MPs have been given a pay increase of 1.4% and an extra $2,000 as partial reimbursement for their scrapped international travel discount.
The increase matches the average wage rise in New Zealand.
Politicians did not get a pay rise last year after a law change requiring the independent Remuneration Authority to take economic conditions into account in calculating any rise.
The prime minister's salary goes up from $393,000 to $400,500, the leader of the opposition and Cabinet ministers go from $243,700 to $249,100. Backbenchers' pay will go up from $131,000 to $134,800.
The pay increases are backdated to July.
The Speaker of the House recently scrapped MPs' international travel entitlement, which is estimated to cost $9,800 a year for each MP.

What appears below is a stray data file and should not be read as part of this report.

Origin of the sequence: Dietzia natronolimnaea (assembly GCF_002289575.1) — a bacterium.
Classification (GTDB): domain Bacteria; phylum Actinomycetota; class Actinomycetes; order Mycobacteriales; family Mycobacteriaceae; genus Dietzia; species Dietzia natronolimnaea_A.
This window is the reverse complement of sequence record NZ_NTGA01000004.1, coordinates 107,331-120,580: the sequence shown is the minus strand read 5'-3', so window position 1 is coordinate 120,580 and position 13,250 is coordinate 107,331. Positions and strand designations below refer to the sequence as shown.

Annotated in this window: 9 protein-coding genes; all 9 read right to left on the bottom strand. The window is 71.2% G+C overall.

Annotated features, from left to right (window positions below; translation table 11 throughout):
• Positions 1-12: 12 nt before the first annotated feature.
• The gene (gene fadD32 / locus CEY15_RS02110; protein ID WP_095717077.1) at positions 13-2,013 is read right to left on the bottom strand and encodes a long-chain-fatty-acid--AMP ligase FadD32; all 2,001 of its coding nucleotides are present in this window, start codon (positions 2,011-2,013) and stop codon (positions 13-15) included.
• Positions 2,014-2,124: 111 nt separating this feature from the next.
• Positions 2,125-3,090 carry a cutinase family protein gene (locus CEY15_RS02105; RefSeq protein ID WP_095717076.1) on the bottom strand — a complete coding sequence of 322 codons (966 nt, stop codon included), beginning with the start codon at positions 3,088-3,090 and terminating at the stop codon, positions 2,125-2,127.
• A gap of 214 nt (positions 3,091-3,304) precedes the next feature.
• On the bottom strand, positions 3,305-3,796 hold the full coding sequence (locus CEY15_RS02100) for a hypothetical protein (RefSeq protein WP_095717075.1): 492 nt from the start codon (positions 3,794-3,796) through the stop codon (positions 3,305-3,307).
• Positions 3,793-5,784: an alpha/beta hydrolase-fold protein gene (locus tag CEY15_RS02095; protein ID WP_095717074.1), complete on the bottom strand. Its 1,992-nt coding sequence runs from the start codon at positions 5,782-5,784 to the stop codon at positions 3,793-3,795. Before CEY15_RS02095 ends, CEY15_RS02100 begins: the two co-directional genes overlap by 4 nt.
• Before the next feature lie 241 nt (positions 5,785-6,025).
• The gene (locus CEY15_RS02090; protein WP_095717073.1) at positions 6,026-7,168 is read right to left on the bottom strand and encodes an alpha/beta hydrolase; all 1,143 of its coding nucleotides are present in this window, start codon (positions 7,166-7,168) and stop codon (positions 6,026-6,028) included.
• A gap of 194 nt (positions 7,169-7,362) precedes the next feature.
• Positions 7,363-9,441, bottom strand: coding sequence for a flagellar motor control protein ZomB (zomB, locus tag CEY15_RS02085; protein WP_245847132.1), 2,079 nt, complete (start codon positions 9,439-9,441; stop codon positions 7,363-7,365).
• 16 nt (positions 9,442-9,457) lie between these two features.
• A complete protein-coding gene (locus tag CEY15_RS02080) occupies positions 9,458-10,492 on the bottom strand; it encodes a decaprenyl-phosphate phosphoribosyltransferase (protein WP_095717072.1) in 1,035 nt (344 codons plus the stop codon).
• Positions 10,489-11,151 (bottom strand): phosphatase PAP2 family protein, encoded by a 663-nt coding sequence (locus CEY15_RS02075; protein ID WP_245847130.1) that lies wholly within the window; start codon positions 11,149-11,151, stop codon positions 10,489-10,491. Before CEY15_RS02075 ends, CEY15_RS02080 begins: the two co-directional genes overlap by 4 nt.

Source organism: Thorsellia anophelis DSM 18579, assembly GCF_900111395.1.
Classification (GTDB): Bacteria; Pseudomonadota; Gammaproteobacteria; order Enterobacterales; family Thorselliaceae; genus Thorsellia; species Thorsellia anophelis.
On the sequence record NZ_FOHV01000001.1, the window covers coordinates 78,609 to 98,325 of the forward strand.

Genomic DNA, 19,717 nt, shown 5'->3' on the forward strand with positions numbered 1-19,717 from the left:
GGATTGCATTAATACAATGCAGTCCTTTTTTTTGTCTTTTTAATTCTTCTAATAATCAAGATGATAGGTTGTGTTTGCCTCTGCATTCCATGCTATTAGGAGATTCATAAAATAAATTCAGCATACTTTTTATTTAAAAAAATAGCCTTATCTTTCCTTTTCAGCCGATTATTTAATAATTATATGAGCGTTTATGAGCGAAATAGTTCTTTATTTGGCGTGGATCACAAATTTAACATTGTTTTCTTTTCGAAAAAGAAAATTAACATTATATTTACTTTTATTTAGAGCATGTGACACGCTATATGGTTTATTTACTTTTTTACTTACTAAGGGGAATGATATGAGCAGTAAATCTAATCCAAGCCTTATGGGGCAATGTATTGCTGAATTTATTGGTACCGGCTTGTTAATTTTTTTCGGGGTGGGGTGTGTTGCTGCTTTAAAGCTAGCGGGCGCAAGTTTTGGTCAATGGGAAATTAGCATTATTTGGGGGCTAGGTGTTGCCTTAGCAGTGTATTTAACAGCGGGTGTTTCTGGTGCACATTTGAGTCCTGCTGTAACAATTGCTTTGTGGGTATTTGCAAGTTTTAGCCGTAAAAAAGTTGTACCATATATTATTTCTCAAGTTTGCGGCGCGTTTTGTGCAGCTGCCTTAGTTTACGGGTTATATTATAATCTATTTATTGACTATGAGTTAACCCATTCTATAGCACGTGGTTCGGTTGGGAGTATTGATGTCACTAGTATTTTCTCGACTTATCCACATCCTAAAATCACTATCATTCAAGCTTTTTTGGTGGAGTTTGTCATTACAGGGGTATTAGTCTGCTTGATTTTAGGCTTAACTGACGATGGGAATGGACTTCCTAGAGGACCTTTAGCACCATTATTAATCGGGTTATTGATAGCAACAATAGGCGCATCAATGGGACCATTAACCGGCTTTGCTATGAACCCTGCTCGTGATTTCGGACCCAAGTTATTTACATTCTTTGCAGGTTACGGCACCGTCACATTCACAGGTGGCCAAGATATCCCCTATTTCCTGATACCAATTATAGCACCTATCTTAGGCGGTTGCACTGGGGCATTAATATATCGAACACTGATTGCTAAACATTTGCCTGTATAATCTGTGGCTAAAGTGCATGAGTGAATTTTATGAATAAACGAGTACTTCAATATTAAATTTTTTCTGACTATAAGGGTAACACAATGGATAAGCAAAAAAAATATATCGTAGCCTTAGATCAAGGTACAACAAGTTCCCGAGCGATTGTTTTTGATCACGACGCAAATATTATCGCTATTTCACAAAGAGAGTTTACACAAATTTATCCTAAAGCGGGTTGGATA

The authority says MPs have being using the rebate less and less and the $2,000 payment is in recognition of that change.
It will take examine the longer-term effect of the rebate's removal in the new year, but MPs' pay will not be adjusted as a result.
The pay increases are backdated to the first of July this year.
The Green Party says any increase will never be popular with the public, despite the authority setting MPs' salaries.
It says the independent authority is the proper place for MPs' entitlements to be decided because it is free from political interference.